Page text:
Sunday, February 06, 2011

Memoir: The Chef

When it comes to food that’s amazing, it is all, of course, in the mouth of the critic. For those who read the title thinking, ‘The Chef?’ and have come looking for stories of gourmet cuisine (the likes of which you’d find in a magazine), please read no further. Chicken Florentine and crème brulee are hardly the stuff of my childhood memories. But for those who remember the particular way even the most basic of food tastes when served from the kitchen of someone you love, this post is for you.

For me, though, this post is for my grandpa.

A farmer for life and a butcher by trade, my grandpa grew up understanding and cutting meat as naturally as one can. So valuable were his services, in fact, that when drafted into the Korean War, he was spared from active duty due to the fact that, as a meat-cutter, he couldn’t be replaced. My grandfather literally missed serving on the front lines in order to serve the front lines, and without this exception, it would be possible to assume that I, nor my extended family, might not be here to tell the stories of such times.

My grandfather’s past as a butcher held no importance to me in my youth though. Instead, it was what ended up on the table in front of me as a child that I hold on to most dearly in my mind. Good, old-fashioned and simple farm meals of fried chicken and sweet corn, pot roasts with boiled potatoes, beef stews, and, beginning in my teenage years, homemade bread from the bread maker, are what I remember most. On one too many occasions, my auntie and I would both be caught with our spoons (or hands) in the pots of this or that, or in the just-opened bread maker. To this day, if only to be obstinate, still insist on first dibs of any freshly baked slices.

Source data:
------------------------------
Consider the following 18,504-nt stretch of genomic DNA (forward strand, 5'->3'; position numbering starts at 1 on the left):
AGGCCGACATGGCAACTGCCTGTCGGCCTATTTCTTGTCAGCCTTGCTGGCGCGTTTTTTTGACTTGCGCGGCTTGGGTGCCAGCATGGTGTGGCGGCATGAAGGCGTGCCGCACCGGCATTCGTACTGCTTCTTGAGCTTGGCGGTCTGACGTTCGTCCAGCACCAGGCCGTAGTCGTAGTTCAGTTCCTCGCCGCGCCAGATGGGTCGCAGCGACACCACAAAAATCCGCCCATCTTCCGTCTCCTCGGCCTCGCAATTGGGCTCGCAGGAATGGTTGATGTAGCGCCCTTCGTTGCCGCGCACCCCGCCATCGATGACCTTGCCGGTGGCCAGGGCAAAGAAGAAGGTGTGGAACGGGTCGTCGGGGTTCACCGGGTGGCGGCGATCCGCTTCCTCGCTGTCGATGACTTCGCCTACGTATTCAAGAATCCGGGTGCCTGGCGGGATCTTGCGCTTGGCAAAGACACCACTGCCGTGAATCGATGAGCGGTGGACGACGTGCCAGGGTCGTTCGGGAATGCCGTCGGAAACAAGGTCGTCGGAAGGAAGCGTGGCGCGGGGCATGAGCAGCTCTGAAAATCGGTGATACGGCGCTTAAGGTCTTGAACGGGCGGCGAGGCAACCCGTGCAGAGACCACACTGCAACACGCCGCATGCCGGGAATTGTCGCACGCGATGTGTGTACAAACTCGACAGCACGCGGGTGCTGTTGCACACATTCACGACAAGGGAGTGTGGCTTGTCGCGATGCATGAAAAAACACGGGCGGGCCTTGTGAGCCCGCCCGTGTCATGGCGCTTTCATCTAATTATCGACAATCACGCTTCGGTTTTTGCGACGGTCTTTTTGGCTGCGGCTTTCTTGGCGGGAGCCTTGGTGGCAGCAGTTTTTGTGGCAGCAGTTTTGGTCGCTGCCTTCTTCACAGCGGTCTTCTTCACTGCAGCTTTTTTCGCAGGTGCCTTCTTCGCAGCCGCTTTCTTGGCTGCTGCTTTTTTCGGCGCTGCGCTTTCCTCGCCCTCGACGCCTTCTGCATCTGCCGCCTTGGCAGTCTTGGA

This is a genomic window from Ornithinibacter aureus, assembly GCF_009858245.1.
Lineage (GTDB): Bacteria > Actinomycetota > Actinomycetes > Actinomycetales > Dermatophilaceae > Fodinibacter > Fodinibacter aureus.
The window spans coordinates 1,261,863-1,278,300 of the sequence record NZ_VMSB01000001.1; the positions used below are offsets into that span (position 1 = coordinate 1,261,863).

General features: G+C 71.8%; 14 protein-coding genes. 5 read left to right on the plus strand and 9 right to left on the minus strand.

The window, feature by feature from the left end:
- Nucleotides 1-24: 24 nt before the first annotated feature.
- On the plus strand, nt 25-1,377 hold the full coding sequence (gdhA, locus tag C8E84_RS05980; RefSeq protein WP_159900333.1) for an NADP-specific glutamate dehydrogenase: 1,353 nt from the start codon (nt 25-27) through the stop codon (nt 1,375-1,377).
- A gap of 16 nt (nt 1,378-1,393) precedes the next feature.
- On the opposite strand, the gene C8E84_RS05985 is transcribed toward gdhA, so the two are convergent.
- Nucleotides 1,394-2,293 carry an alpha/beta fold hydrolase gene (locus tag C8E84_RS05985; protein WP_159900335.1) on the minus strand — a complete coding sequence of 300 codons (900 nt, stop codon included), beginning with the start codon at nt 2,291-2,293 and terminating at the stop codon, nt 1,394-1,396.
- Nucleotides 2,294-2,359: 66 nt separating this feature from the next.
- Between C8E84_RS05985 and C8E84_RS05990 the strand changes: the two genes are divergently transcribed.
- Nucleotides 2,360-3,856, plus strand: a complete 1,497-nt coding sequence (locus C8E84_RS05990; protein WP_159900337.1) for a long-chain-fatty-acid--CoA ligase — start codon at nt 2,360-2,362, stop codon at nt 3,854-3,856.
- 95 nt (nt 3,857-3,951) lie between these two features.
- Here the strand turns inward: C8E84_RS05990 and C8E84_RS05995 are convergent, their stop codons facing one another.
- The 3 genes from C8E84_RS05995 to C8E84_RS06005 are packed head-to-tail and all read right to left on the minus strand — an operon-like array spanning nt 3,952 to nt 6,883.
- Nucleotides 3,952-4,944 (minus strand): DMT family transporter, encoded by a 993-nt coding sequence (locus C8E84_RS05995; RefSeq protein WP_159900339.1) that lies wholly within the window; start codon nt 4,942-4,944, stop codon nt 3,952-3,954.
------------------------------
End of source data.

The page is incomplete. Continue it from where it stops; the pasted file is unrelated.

The crowning achievement of my grandfather’s culinary prowess, though, was his homemade ice cream, for which he found local fame (if not within the small community town in which he lived, most definitely within the family). Often duplicated but never replicated, the smooth creamy perfectness of his fresh ice cream on a warm summer night was the perfect compliment to a fully belly of rich foods. A promised ending to any meal, it was also offered as a ‘bedtime treat’ for all guests at the Bed and Breakfast my grandparents ran out on the farm. Of course, once the guests were served, free reign on seconds for the rest of us was always assumed.

It can be seen as interesting how the foods of our youth can shape our adult palates, and although I don’t think anyone will can make a perfect 7-layer jell-o salads or amazingly juicy meatloaf as well has he did, it is those meals that I continue to play with as favourites in my mind. Although my diet today is as far of a resemblance to farm-styled fare as you could possibly get, those meals continue to be the foods that bring back a small slice of childhood to me when I think about them. It is likely that among the healthier fare I choose in these days, the recipes I loved as a child will likely be passed on as favourites to my children someday as well. It'll be my own secret way of ensuring that the memory of my grandpa (and his homemade ice cream) will never die.

1 comment:

Tera said...

Very sweet! I feel honored to have been able to enjoy your grandpa's icecream on my visit to Iowa... and to run through his corn fields! :)